Members of far-right Swedish party caught making anti-Semitic statements online
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Members of far-right Swedish party caught making anti-Semitic statements online

Sweden Democrats

Jimmy Akesson, right, is leader of the Sweden Democrats. He is shown here in Stockholm, April 10, 2017. (Michael Campanella/Getty Images)

(JTA) – Regional politicians from the far-right Sweden Democrats party were caught making anti-Semitic statements online, including using a picture of Anne Frank to mock Holocaust victims.

Per Olsson, who represents the party on the City Council of Oskarshamn, a coastal Swedish city, earlier this year posted a picture of Frank captioned “coolest Jew in the shower room” on the Russian social network VKontakt, the Expressen daily reported Friday.

The Expressen report was part of a project in which journalists for that daily and the Expo magazine looked into the digital footprint of many politicians from various parties ahead of the country’s general and local elections on Sunday.

Polls show the Sweden Democrats in third place with 18.7 percent of the vote. The party won slightly under 13 percent in the 2014 elections.

The journalists also found anti-Semitic material on the social media accounts of Raghu Jacobsen, who represents the party on the City Council of Stenungsund, in western Sweden.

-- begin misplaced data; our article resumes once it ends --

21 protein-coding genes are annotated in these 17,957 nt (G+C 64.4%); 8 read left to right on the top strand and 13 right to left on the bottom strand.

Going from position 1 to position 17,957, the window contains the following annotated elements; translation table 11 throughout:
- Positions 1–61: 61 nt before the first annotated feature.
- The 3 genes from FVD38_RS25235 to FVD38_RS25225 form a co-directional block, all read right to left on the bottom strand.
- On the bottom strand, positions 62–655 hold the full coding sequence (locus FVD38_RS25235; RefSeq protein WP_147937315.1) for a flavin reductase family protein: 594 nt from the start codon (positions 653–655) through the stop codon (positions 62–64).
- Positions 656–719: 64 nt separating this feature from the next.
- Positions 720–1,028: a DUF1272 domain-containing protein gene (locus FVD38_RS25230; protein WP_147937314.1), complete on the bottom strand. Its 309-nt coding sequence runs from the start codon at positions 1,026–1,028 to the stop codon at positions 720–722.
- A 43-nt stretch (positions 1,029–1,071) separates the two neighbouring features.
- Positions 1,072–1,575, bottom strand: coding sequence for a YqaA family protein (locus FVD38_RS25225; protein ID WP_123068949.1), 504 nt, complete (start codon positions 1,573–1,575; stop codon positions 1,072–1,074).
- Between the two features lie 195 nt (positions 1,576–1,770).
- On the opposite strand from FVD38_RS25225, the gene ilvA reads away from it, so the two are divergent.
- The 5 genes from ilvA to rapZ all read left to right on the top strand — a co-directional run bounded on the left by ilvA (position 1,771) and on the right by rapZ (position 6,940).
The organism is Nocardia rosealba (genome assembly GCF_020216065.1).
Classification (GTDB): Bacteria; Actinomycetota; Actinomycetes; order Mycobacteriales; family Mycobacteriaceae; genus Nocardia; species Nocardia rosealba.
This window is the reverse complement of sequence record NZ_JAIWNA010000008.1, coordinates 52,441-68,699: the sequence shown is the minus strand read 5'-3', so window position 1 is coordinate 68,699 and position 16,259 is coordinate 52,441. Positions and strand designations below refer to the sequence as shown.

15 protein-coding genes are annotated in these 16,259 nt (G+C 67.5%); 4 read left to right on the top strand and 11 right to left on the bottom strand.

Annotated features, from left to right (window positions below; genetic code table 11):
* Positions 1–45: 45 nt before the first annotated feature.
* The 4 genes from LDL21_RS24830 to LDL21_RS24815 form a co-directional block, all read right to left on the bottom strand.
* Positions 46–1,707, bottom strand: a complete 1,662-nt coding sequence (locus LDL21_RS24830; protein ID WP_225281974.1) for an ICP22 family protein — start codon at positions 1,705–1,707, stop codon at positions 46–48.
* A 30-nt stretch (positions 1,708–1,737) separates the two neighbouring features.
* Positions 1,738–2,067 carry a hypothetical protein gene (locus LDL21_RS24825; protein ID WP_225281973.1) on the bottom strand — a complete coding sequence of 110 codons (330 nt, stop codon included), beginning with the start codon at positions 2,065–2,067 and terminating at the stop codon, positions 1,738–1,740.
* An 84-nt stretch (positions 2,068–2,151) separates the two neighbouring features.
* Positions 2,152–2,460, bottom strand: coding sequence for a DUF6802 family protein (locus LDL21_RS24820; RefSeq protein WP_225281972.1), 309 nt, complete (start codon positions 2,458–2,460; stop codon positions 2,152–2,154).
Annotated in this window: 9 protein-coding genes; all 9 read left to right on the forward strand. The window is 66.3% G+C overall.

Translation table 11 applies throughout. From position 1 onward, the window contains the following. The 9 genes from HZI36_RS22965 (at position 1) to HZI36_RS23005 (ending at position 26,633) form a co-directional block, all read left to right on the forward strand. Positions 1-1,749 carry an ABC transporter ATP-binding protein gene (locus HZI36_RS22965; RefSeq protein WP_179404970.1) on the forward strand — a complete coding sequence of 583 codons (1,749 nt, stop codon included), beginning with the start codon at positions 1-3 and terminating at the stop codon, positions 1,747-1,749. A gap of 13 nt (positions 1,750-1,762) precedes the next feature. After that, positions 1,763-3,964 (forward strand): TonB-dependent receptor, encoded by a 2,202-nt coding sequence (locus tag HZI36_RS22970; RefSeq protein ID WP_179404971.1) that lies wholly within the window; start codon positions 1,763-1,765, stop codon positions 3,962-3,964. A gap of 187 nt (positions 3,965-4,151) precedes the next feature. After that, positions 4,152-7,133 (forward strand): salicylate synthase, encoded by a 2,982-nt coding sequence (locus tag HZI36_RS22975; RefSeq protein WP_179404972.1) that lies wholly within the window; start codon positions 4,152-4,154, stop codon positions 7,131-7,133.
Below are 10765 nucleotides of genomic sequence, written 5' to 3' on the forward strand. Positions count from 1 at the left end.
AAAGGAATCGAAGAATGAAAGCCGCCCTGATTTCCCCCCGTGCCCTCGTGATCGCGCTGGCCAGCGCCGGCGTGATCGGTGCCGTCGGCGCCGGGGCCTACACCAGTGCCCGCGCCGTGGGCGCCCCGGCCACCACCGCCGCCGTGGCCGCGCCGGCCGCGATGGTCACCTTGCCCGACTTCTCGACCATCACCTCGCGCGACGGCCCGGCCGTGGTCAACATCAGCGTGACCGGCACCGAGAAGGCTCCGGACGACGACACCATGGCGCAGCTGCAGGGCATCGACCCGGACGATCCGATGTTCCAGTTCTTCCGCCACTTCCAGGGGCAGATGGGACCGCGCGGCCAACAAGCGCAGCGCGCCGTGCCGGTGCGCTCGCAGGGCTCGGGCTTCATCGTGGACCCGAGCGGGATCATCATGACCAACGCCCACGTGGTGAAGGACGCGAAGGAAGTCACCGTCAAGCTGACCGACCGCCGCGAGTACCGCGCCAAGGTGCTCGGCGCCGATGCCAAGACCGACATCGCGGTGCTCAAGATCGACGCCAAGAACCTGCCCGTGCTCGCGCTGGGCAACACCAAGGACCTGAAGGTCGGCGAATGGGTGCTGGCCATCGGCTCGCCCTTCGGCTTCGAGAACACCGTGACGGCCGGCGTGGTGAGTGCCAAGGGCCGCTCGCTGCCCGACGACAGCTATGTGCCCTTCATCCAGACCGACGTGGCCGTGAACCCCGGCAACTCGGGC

“As long as Rothschild controls the economy and with the modern slavery on this planet, there will be anti-Semitism. #Jews #israel,” Jacobsen wrote in English in February on Twitter.

One month later he shared a picture of a woman with a milk package and the English-language text: “What is the difference between a cow and the Holocaust? You cannot milk a cow for 70 years.”

Martin Sihlén, representing the Sweden Democrats in Örkelljunga, in Sweden’s south, wrote on Facebook that “Hitler wasn’t so bad” and he “did not lie about Jews.” He also wrote that “international Jewry is thirsting for destroying Europe. It was ultimately not Germany who started the Second World War, it was the Jews.”

Anne Frank, a German Jew who wrote a famous diary while hiding for two years from the Nazis, died of typhus in 1945 at the Bergen-Belsen concentration camp. Among the 6 million Jewish Holocaust victims, the Nazis and their collaborators killed more than half in gas chambers — some disguised as shower rooms.